Backgrounder: Middle Class Tax Cut
The Government’s proposed middle class tax cut and accompanying proposals will help make the tax system fairer so that all Canadians have the opportunity to succeed and prosper. The new measures consist of the following:
- Reducing the second personal income tax rate to 20.5 per cent from 22 per cent. This would take effect on January 1, 2016 and for subsequent taxation years.
- Introducing a 33-per-cent personal income tax rate on individual taxable income in excess of $200,000, effective for the 2016 and subsequent taxation years.
- Returning the Tax-Free Savings Account (TFSA) annual contribution limit to $5,500 from $10,000 and reinstating indexation of the TFSA annual contribution limit, effective for the 2016 and subsequent taxation years.
In addition to these proposed tax changes, other amendments to the Income Tax Act, as described below, are proposed as consequential to the introduction of the new 33-per-cent personal income tax rate.
Going forward, the Government will introduce proposals in the budget to create a new Canada Child Benefit. Payments under the new Canada Child Benefit would begin in July 2016. In addition to replacing the Universal Child Care Benefit, which is not tied to income, the proposed Canada Child Benefit would simplify and consolidate existing child benefits while ensuring that help is better targeted to those who need it most. The Government also intends to introduce legislative amendments, at an early opportunity, to repeal income splitting for families with children (not pension income splitting) for the 2016 and subsequent taxation years.
Personal Income Tax Rate Changes
Reducing the Second Personal Income Tax Rate to 20.5 Per Cent
The Government proposes to reduce the second personal income tax rate to 20.5 per cent from 22 per cent. This reduced rate would take effect on January 1, 2016 and for subsequent taxation years.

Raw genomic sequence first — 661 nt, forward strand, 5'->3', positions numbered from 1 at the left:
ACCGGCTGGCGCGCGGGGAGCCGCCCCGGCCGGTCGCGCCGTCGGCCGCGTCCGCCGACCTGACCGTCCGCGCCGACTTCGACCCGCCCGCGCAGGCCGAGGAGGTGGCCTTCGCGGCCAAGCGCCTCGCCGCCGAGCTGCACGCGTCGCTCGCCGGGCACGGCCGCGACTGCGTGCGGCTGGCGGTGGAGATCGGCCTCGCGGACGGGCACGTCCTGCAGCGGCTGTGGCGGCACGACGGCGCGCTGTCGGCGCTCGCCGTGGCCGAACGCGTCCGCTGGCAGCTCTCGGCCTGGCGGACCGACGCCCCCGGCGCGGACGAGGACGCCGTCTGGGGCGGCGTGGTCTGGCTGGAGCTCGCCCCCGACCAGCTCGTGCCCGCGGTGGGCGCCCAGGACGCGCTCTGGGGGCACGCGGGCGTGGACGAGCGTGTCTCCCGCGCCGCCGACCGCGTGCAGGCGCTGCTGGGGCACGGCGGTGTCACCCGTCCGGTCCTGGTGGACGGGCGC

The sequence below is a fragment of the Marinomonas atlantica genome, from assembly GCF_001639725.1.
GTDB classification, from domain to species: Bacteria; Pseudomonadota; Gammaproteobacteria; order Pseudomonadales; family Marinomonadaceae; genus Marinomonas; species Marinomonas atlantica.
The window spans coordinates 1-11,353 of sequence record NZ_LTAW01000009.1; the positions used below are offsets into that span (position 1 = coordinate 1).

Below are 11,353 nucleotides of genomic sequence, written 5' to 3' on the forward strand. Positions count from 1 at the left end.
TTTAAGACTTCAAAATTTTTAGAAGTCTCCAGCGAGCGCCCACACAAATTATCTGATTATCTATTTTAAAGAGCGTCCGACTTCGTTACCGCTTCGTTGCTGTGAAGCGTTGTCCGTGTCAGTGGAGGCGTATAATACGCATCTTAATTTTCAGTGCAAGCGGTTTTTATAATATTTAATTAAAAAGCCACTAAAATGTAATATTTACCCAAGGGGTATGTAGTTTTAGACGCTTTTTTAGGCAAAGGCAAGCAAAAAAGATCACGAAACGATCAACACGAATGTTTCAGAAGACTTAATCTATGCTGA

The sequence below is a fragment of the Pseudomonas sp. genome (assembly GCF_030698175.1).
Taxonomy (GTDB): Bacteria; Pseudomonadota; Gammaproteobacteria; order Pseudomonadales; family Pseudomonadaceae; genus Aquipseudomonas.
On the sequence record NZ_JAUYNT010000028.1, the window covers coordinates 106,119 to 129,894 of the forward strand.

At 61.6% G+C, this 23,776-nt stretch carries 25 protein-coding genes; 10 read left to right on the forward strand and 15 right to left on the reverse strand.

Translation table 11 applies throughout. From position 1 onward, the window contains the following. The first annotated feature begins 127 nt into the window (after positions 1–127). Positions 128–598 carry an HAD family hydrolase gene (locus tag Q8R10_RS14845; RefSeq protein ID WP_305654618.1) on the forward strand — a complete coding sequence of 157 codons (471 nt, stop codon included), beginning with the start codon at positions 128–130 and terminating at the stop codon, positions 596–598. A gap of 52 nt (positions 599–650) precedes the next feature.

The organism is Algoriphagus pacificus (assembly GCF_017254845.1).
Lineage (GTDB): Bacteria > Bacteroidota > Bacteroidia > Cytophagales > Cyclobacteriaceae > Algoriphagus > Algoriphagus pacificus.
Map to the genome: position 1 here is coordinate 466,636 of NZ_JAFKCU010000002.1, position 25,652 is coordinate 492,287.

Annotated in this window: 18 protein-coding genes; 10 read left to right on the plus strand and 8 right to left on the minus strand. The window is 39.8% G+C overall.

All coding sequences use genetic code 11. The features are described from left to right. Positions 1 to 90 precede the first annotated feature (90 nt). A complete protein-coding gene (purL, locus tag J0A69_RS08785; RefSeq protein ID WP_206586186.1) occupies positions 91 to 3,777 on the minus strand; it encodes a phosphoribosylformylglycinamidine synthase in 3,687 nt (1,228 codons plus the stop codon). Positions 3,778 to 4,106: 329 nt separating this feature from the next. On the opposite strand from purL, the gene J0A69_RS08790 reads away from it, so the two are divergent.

About 9 million Canadians are expected to benefit from this measure in 2016. Single individuals who benefit will see an average tax reduction of $330 every year, and couples who benefit will see an average tax reduction of $540 every year. The maximum tax reduction will be $679 per individual and $1,358 per couple.
Introducing a Personal Income Tax Rate of 33 Per Cent
The Government proposes to introduce a new personal income tax rate of 33 per cent. This tax rate would apply to individual taxable income in excess of $200,000. This new rate would take effect on January 1, 2016 and for subsequent taxation years.
As with other bracket thresholds, the $200,000 threshold would be indexed to inflation.
Approximately one per cent of Canadians who file a tax return are expected to pay more tax as a result of the Government’s proposed changes to personal income tax rates.
Table 1 shows the existing and proposed personal income tax rate schedule for 2016.
|Taxable Income||Existing Rate (%)||New Rate (%)|
|Up to $45,282||15.0||15.0|
|$45,282 - $90,563||22.0||20.5|
|$90,563 - $140,388||26.0||26.0|
|$140,388 - $200,000||29.0||29.0|
Consequential Changes Due to the New Personal Tax Rate of 33 Per Cent